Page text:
Ahmad Jamal Biography
Ahmad Jamal (born Frederick Russell Jones on July 2, 1930) is a highly-regarded American jazz pianist from Pittsburgh, Pennsylvania. He began using the name 'Ahmad Jamal' after his conversion to Islam around 1952. He is also a distant cousin of Malcolm X.
Jamal was one of Miles Davis's favorite pianists and was a key influence on the trumpeter's "First Great Quintet" (featuring John Coltrane on tenor saxophone, Red Garland on piano, Paul Chambers on bass, and Philly Joe Jones on drums). Davis had long admired Jamal's use of space and dynamics.
Jamal scored a major hit in his version of Poinciana, recorded while live on tour from The Pershing nightclub in Chicago. His style has changed steadily over time - from the lighter, breezy style heard on his 1950s sides to the funk + Caribbean stylings of the 1970s and onto the large open voicings and bravura-laden playing of the nineties. Jamal has always been distinctive however for his use of space, his dramatic crescendos, and for a very staccato orientation with chords.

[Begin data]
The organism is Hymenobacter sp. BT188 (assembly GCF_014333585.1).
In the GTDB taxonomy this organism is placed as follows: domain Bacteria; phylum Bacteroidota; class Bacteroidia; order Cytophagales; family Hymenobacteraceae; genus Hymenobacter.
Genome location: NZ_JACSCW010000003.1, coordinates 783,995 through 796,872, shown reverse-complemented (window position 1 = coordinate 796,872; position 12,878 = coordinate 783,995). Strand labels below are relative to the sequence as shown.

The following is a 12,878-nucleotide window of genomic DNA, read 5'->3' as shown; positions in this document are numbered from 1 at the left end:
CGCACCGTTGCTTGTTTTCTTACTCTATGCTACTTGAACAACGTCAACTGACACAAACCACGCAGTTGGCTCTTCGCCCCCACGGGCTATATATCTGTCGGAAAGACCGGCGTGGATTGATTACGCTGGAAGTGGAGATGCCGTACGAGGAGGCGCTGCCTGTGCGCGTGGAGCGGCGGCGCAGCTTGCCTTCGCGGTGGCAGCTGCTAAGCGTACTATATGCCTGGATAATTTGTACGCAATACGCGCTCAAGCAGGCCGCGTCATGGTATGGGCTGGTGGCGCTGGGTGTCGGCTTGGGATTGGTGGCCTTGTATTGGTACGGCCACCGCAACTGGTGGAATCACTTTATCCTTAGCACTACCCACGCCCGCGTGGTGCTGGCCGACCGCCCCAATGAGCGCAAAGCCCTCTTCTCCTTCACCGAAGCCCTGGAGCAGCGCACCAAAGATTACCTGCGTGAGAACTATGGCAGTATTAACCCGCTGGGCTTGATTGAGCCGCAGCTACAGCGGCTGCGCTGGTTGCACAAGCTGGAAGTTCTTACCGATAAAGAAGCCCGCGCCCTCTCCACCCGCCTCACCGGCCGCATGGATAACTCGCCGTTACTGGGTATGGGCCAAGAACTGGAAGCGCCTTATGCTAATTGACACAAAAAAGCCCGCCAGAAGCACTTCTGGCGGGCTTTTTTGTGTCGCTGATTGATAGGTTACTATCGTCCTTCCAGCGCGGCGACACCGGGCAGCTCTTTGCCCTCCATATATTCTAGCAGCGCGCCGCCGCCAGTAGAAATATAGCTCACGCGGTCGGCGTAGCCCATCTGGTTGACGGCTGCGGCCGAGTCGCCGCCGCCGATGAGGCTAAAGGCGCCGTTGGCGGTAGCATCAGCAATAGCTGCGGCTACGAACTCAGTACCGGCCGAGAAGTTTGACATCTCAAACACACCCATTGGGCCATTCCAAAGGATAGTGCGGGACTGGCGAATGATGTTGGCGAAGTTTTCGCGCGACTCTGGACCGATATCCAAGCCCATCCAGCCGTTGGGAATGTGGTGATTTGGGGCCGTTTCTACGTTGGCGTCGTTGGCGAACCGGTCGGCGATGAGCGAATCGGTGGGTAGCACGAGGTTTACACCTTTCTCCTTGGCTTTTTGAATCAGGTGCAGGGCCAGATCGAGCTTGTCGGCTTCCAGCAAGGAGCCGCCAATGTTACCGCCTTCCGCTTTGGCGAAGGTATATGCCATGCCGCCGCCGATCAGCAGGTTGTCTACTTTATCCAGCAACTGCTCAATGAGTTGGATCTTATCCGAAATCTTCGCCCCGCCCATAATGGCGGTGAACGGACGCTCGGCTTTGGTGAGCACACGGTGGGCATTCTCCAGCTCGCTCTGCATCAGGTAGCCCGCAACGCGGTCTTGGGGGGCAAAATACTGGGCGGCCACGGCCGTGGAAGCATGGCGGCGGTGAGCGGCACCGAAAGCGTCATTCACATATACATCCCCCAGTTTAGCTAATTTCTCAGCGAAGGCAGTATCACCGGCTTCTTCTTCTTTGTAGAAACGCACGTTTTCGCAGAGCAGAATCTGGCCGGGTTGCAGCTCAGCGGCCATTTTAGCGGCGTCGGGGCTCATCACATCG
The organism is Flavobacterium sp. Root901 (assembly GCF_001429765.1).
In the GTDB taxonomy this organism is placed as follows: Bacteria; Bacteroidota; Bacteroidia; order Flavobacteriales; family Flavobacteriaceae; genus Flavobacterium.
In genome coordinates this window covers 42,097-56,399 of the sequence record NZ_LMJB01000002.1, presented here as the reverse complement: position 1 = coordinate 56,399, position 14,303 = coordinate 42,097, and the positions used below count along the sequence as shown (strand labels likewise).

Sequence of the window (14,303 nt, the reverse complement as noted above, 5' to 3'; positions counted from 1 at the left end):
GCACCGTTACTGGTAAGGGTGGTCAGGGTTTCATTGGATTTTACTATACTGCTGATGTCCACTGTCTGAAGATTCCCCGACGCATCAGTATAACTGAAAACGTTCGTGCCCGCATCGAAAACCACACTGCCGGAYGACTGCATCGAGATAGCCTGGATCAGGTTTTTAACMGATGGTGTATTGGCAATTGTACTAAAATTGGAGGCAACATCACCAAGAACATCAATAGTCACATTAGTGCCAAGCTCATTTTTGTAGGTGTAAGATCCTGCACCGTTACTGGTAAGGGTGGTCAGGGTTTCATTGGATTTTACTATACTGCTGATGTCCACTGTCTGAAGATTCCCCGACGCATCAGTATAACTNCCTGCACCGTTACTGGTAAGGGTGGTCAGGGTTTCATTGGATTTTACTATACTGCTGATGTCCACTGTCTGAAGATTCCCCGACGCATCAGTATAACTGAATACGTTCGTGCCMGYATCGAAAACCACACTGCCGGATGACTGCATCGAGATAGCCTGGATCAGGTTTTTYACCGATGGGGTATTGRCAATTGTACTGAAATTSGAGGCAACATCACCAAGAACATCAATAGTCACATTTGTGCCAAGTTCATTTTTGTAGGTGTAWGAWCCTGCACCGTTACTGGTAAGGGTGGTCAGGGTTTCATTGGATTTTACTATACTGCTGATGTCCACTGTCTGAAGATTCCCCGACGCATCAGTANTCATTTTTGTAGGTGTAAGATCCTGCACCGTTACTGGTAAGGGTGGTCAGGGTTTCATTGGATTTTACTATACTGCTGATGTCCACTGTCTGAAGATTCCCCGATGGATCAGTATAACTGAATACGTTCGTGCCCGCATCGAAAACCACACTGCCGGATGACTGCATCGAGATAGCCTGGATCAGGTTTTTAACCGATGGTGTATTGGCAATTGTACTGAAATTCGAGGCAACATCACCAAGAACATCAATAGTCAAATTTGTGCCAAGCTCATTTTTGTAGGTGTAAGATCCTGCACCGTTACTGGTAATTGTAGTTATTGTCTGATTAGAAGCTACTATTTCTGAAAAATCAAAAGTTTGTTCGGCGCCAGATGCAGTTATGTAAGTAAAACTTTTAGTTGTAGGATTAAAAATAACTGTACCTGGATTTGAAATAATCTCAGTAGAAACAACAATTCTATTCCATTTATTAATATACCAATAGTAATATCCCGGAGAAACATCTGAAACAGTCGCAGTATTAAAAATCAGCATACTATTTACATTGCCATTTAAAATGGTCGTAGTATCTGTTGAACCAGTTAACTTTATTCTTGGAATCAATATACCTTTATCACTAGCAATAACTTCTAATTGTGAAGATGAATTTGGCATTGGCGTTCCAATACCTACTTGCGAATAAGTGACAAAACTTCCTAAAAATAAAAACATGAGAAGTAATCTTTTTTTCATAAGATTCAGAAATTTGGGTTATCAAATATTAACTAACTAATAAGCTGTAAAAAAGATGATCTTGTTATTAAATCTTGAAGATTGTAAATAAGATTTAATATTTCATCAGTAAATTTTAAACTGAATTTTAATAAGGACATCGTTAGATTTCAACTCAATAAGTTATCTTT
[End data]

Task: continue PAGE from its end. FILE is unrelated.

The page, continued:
In addition to being an excellent pianist, Jamal is also very adept with both the Rhodes electric piano and the Wurlitzer 200 electric piano.
For a time in the 1960s and '70s Jamal ran his own nightclub in Chicago called "The Alhambra".
Ahmad Jamal, while dismissed early in his career as a cocktail stylist, has since gone on to be recognized as one of the all-time greatest jazz pianists.
Since the 1980s Jamal has been regularly touring the major clubs of the United States and the large European jazz festivals. He is generally accompanied by bassist James Cammack and drummer Idris Muhammad. Since the 1996 release of Big Byrd: The Essence, part 2, Jamal's first album to feature saxophone, he has also performed regularly with saxophonist George Coleman.
Clint Eastwood featured two recordings from Jamal's album But Not For Me — "Music, Music, Music" and "Poinciana" — in the 1995 movie The Bridges of Madison County.